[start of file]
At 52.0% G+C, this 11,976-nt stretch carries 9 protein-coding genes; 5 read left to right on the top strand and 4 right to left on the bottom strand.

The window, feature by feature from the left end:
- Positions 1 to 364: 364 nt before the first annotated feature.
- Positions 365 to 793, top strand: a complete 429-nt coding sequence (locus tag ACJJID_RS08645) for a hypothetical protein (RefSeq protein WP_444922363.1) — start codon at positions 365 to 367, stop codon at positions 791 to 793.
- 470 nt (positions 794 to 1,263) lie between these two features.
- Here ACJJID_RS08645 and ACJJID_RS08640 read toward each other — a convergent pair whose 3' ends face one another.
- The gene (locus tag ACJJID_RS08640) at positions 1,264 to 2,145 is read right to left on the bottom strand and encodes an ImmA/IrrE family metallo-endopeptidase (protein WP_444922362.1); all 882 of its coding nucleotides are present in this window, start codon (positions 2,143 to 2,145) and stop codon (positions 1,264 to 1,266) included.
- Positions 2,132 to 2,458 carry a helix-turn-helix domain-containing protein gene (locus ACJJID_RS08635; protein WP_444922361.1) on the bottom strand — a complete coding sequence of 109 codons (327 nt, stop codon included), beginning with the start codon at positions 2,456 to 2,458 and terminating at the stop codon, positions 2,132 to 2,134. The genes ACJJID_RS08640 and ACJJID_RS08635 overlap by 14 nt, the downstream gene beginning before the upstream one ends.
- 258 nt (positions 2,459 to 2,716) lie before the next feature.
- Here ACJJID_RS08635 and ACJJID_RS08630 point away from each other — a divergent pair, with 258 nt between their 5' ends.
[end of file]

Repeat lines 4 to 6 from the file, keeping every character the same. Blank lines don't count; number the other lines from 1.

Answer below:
- Positions 365 to 793, top strand: a complete 429-nt coding sequence (locus tag ACJJID_RS08645) for a hypothetical protein (RefSeq protein WP_444922363.1) — start codon at positions 365 to 367, stop codon at positions 791 to 793.
- 470 nt (positions 794 to 1,263) lie between these two features.
- Here ACJJID_RS08645 and ACJJID_RS08640 read toward each other — a convergent pair whose 3' ends face one another.